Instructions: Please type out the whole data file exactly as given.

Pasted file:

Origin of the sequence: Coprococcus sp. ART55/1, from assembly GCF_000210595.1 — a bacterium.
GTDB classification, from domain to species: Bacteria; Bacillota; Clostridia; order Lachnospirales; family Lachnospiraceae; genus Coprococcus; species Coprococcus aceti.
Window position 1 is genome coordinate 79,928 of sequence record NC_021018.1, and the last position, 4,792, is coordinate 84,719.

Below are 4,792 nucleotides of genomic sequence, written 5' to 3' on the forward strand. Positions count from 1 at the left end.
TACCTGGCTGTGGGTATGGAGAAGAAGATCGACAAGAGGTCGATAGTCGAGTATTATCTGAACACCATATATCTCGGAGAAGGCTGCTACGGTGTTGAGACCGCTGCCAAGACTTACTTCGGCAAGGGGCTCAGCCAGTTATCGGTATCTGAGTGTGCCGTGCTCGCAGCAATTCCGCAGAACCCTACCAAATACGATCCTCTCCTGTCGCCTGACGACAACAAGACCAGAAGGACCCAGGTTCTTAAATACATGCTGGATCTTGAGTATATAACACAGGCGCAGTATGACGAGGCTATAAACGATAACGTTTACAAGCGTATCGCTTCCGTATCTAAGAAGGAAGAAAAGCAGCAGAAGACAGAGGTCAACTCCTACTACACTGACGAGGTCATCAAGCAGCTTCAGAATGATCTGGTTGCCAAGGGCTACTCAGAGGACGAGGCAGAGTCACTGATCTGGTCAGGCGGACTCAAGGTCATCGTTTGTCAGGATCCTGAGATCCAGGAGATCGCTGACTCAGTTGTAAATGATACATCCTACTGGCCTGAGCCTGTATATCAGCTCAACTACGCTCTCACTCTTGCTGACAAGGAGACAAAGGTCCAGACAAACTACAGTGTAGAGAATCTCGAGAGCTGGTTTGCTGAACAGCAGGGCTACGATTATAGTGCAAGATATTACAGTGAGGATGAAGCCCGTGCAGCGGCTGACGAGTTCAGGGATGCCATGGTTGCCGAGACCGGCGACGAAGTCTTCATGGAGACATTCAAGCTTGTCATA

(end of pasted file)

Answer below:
Origin of the sequence: Coprococcus sp. ART55/1, from assembly GCF_000210595.1 — a bacterium.
GTDB classification, from domain to species: Bacteria; Bacillota; Clostridia; order Lachnospirales; family Lachnospiraceae; genus Coprococcus; species Coprococcus aceti.
Window position 1 is genome coordinate 79,928 of sequence record NC_021018.1, and the last position, 4,792, is coordinate 84,719.

Below are 4,792 nucleotides of genomic sequence, written 5' to 3' on the forward strand. Positions count from 1 at the left end.
TACCTGGCTGTGGGTATGGAGAAGAAGATCGACAAGAGGTCGATAGTCGAGTATTATCTGAACACCATATATCTCGGAGAAGGCTGCTACGGTGTTGAGACCGCTGCCAAGACTTACTTCGGCAAGGGGCTCAGCCAGTTATCGGTATCTGAGTGTGCCGTGCTCGCAGCAATTCCGCAGAACCCTACCAAATACGATCCTCTCCTGTCGCCTGACGACAACAAGACCAGAAGGACCCAGGTTCTTAAATACATGCTGGATCTTGAGTATATAACACAGGCGCAGTATGACGAGGCTATAAACGATAACGTTTACAAGCGTATCGCTTCCGTATCTAAGAAGGAAGAAAAGCAGCAGAAGACAGAGGTCAACTCCTACTACACTGACGAGGTCATCAAGCAGCTTCAGAATGATCTGGTTGCCAAGGGCTACTCAGAGGACGAGGCAGAGTCACTGATCTGGTCAGGCGGACTCAAGGTCATCGTTTGTCAGGATCCTGAGATCCAGGAGATCGCTGACTCAGTTGTAAATGATACATCCTACTGGCCTGAGCCTGTATATCAGCTCAACTACGCTCTCACTCTTGCTGACAAGGAGACAAAGGTCCAGACAAACTACAGTGTAGAGAATCTCGAGAGCTGGTTTGCTGAACAGCAGGGCTACGATTATAGTGCAAGATATTACAGTGAGGATGAAGCCCGTGCAGCGGCTGACGAGTTCAGGGATGCCATGGTTGCCGAGACCGGCGACGAAGTCTTCATGGAGACATTCAAGCTTGTCATA